Cookies Policy

This site uses cookies. By continuing to browse the site you are agreeing to our use of cookies.

I accept this policy

Find out more here

Gorillas' Vocalizations During Rest Periods: Signals of Impending Departure?

No metrics data to plot.
The attempt to load metrics for this article has failed.
The attempt to plot a graph for these metrics has failed.
The full text of this article is not currently available.

Brill’s MyBook program is exclusively available on BrillOnline Books and Journals. Students and scholars affiliated with an institution that has purchased a Brill E-Book on the BrillOnline platform automatically have access to the MyBook option for the title(s) acquired by the Library. Brill MyBook is a print-on-demand paperback copy which is sold at a favorably uniform low price.

Access this article

+ Tax (if applicable)
Add to Favorites
You must be logged in to use this functionality

image of Behaviour

Animal signals have been interpreted as indicating something about the signaller's internal state and hence its subsequent behaviour, while at the same time eliciting a response from the receiver. Such signals are often given when the costs and benefits of an action depend on what others do. This interpretation of meaning and function of signals has been applied primarily to ritualized competitive or courtship displays. Here we use the approach to analyse another context of signalling and a more subtle communicatory behaviour. Gorillas live in small cohesive groups whose synchronized activities alternate between travel/ feeding periods and resting periods. We present data on gorillas' vocalizations - the grunts - prior to a coordinated departure from a rest period. We suggest that gorillas use these signals to indicate their readiness to depart and to assess that readiness in others. Vocal activity increased significantly towards the end of rest periods, due both to individuals calling at higher rates, and to a greater number of vocalizers. This increase in vocal activity was not associated with a greater clumping of animals, nor with an increase in non-rest activities, and therefore appeared to be related to subsequent departure. The frequent exchange of grunts supports the notion that gorillas might use the calls of others to assess their readiness to depart. We speculate that such signalling could function to synchronize the behaviour of group members and lead to coordinated group movement.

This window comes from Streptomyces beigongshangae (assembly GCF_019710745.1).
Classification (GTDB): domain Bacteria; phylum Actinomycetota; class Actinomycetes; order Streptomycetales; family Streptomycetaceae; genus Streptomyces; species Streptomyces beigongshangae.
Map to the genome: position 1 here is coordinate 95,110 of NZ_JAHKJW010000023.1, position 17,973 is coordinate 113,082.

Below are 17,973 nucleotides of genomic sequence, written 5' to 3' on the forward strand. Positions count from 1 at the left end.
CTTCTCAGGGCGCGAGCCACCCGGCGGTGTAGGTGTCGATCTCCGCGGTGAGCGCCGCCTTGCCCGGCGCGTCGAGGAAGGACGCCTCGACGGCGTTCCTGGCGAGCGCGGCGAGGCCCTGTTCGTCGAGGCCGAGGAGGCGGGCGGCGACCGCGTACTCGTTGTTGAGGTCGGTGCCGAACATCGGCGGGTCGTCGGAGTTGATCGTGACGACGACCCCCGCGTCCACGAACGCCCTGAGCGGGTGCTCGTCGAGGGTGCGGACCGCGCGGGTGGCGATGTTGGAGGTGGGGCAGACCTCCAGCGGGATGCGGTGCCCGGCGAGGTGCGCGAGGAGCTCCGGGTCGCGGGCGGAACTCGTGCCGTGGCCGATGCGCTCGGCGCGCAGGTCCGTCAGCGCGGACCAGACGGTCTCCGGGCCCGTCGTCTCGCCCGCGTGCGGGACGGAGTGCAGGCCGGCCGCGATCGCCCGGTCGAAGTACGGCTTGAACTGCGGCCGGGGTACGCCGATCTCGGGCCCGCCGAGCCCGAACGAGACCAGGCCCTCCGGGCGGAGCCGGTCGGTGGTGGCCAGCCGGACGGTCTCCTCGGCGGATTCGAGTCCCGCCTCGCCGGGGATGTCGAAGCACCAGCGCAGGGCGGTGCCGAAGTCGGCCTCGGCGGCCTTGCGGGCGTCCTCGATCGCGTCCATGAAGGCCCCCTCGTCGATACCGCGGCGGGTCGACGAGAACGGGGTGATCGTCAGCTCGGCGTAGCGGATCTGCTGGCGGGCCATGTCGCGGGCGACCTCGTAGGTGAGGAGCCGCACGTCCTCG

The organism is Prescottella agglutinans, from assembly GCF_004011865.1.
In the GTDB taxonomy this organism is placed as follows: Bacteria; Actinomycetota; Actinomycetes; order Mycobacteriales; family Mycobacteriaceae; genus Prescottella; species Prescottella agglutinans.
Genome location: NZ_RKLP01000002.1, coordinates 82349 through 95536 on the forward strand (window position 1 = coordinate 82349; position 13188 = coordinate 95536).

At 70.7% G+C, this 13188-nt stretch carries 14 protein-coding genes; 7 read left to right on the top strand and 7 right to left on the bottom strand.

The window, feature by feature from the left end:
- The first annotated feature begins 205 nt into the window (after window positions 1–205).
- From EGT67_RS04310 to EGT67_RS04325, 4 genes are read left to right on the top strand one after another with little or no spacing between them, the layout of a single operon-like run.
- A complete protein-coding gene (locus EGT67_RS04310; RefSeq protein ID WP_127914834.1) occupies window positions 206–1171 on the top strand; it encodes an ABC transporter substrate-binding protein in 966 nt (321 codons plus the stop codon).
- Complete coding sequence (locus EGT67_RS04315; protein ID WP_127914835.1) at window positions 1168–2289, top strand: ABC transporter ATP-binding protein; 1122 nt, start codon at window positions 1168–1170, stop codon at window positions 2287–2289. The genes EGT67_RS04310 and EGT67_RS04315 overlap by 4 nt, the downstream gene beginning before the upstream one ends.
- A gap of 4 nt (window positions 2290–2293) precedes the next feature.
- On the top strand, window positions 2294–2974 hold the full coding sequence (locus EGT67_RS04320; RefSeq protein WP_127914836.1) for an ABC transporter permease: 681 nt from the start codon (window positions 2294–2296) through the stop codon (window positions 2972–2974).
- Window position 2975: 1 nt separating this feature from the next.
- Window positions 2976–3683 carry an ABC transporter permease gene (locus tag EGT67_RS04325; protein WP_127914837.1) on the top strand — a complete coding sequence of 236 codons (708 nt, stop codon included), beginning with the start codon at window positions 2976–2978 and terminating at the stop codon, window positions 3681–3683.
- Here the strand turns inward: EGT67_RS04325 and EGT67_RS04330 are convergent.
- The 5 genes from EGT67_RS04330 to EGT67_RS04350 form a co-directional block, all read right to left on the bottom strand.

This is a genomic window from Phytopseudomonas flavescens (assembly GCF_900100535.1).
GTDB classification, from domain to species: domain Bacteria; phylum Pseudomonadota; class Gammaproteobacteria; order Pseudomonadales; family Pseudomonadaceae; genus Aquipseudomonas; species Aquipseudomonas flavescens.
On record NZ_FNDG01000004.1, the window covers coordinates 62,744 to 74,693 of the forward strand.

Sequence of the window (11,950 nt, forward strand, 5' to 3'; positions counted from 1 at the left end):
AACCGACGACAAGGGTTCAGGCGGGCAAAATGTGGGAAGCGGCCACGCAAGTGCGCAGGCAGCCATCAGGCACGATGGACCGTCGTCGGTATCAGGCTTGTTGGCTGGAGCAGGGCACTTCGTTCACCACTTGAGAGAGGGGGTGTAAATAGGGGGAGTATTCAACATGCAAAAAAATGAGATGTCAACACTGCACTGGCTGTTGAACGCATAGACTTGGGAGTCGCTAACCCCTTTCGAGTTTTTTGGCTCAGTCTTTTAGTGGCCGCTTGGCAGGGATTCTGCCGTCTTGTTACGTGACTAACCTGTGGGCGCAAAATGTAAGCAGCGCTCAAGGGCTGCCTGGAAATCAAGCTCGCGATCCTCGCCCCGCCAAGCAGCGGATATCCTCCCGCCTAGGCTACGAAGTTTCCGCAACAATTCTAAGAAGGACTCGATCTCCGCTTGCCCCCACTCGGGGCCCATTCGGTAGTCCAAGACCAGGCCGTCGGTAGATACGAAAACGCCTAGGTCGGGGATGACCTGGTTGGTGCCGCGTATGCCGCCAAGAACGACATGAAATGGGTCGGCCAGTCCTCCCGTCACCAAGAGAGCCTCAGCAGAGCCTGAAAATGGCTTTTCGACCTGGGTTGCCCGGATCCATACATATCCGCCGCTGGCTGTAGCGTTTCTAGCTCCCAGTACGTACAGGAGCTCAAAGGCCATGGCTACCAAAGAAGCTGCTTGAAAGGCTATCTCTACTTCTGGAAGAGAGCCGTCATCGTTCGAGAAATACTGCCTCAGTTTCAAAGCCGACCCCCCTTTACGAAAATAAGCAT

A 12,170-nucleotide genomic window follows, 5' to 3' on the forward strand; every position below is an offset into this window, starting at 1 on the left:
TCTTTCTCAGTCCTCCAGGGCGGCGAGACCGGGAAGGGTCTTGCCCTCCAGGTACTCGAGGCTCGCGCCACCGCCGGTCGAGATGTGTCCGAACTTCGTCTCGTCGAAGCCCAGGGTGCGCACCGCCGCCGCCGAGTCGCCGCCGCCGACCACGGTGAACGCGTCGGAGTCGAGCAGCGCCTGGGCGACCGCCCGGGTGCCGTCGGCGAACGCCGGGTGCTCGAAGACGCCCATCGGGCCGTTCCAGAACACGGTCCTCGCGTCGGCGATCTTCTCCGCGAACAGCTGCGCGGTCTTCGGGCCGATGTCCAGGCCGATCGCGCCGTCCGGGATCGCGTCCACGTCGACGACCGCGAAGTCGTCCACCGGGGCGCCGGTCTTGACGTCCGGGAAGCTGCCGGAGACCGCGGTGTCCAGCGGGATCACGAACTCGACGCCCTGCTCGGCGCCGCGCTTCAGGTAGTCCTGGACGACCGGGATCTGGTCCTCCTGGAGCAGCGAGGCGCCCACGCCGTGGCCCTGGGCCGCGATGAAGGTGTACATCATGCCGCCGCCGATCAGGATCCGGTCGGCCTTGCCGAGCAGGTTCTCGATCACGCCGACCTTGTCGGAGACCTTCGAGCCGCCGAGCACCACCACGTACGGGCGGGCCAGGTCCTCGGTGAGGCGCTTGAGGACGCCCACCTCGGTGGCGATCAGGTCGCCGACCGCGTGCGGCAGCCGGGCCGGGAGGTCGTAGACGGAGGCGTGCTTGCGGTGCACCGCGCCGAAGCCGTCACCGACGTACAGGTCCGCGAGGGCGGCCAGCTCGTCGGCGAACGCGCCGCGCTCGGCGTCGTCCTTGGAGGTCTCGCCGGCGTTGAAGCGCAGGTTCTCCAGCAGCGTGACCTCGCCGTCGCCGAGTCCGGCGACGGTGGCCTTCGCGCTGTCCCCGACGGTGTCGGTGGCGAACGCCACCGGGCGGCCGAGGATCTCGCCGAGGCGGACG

Affiliations: 1: (Dept. of Anthropology, University of California at Davis, Davis, CA, 95616, U.S.A.


Full text loading...


Data & Media loading...

Article metrics loading...



Can't access your account?
  • Tools

  • Add to Favorites
  • Printable version
  • Email this page
  • Subscribe to ToC alert
  • Get permissions
  • Recommend to your library

    You must fill out fields marked with: *

    Librarian details
    Your details
    Why are you recommending this title?
    Select reason:
    Behaviour — Recommend this title to your library
  • Export citations
  • Key

  • Full access
  • Open Access
  • Partial/No accessInformation